Jareb M. «Old-croatian Crown», or the construction and use of a national and political symbol from the late 19th century to the World War II

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Title of the article «Old-Croatian Crown» or the Construction and Use of a National and Political Symbol from the Late 19th Century to the WWII
Authors Jareb, Mario – Doctor in History, Croatian Institute of History, Zagreb, Croatia, mThis email address is being protected from spambots. You need JavaScript enabled to view it.
In the section Commentarii / Commentary
Year 2014 Issue 2 Pages 16-33
Type of article RAR Index UDK 94(497.5) Index BBK 63.3(0)5
Abstract The article is dealing with the construction and use of the Croatian royal crown and later «Old-Croatian crown» as a type of Croatian national symbol from the second half of the 19th century to the WWII. The notion of the existence of an independent Croatian Kingdom in the early Middle Ages with its own king and royal crown contributed during the second half of the 19th century to the emergence of the idea of a Croatian royal crown from the past as the symbolic representation of a desired Croatian sovereignty in an united Croatian state. At the beginning the idea relied on the name of Croatian King Zvonimir, who ruled from 1076 to 1089. His name remained in the memory of Croatian elites as the name of a powerful and independent king. During the following decades historical research revealed that he was crowned with the crown sent to him by Pope Gregory VII, so some circles marked the Croatian royal crown as Zvonimir’s crown. At that time Croatia (The Triune Kingdom of Dalmatia, Croatia and Slavonia) constituted a part of the Realm of St. Stephen. The Hungarian St. Stephen’s crown served for centuries as a Croatian royal crown as well. During this period the inclusion of the Triune Kingdom in the Realm of St. Stephen was widely accepted in Croatia with St. Stephen’s crown occasionally used as a Croatian symbol. However, misunderstandings led to conflict and to the break up of the union during the revolutionary year of 1848, subsequently St. Stephen’s crown was no longer acknowledged as the Croatian royal crown. The union was re-established in 1868 on the basis of the Hungarian-Croatian Compromise of the same year. The latter allowed the Triune Kingdom to retain its statehood and autonomy within the Lands of the Crown of St. Stephen, but due to the dominant position it secured to Hungarian side it was always observed by the majority of Croats as a tool of Hungarian domination. The provision that the Croatian coat of arms should in official use be surmounted with St. Stephen’s crown could not in these new circumstances win the hearts of the Croatian population. It is not suprising that the idea of a separate Croatian royal crown, at that time usually marked by contemporaries as Zvonimir’s crown, emerged as the symbol of a desired Croatian sovereignty. During the course of time the title Zvonimir’s crown was challenged by the name of the first Croatian king Tomislav, but the idea of a Croatian crown survived. At the very end of the 19th century with the publication of the image of a crowned early Medieval Croatian King from a bas-relief in Split the ground was layed for the visualization of the idea and its transformation into a symbol based on the image of a real object from the past. During the following years and decades the symbolic image of the «Old-Croatian Crown» was created. Its wide use in the public as the symbol of the past is based on the celebration of the Thousandth Anniversary of the Croatian Kingdom in 1925, during which and during the following years numerous images of that crown were created. Probably the best-known image in public is the image of the crown on a monumental equestrian statue of the first Croatian king, Tomislav, which was creationed as the result of decisions made in 1925. It is today one of the most recognizable symbols of Croatian capital of Zagreb.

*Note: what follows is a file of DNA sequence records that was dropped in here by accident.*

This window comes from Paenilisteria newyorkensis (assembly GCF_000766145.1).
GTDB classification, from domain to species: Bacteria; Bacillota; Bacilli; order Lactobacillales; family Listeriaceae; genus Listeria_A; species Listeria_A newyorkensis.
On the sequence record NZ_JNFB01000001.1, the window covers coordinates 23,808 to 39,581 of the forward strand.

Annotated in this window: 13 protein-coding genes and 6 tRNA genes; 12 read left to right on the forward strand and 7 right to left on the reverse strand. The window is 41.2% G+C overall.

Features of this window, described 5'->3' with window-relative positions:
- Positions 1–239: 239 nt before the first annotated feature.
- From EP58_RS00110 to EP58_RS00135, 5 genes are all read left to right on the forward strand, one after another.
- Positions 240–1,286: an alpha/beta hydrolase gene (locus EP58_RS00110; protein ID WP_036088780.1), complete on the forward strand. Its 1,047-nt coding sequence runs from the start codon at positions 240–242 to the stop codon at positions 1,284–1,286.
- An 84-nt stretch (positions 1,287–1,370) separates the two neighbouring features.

In 1941 the idea and image of the «Old-Croatian Crown» was resurrected as a symbol after the foundation of the Independent State of Croatia (Nezavisna Država Hrvatska in Croatian — NDH), which was to become a kingdom with an Italian prince as the king. Due to that a symbolic «Crown of Zvonimir» was created, but its first description did not have anything in common the image from the bas-relief from Split. The NDH never became a kingdom and the designated king never became a king, but that was not the only reason why the image of the crown described in the first decree was abandoned. Later the image based on the one present on the bas-relief from Split decorated the Order and Medal of the Crown of King Zvonimir. So it was present in public, but never became one of the significant symbols of the NDH. as the symbol of the past with its specific meaning as a royal insignia could not become a new national symbol. This is true for before the war among Croats who desired the establishment of the republic, as well as during the war among Croats on both belligerent sides.

The following decades, including the period after the fall of communism in 1990, have witnessed the occasional use of that symbol. It is still present in public, but it is certainly not among the widely accepted national symbols — as the coat of arms and flag undoubtedly are. However, it remains a recognizable element of Croatian national identity, albeit less today than several decades ago.

Keywords «Old-Croatian Crown», St. Stephen’s crown, Hungarian-Croatian Compromise of 1868, King Zvonimir, King Tomislav
Full text version of the article. Article language English
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Tags: King Tomislav, King Zvonimir, Hungarian-Croatian Compromise of 1868, St. Stephen’s crown, «Old-Croatian Crown»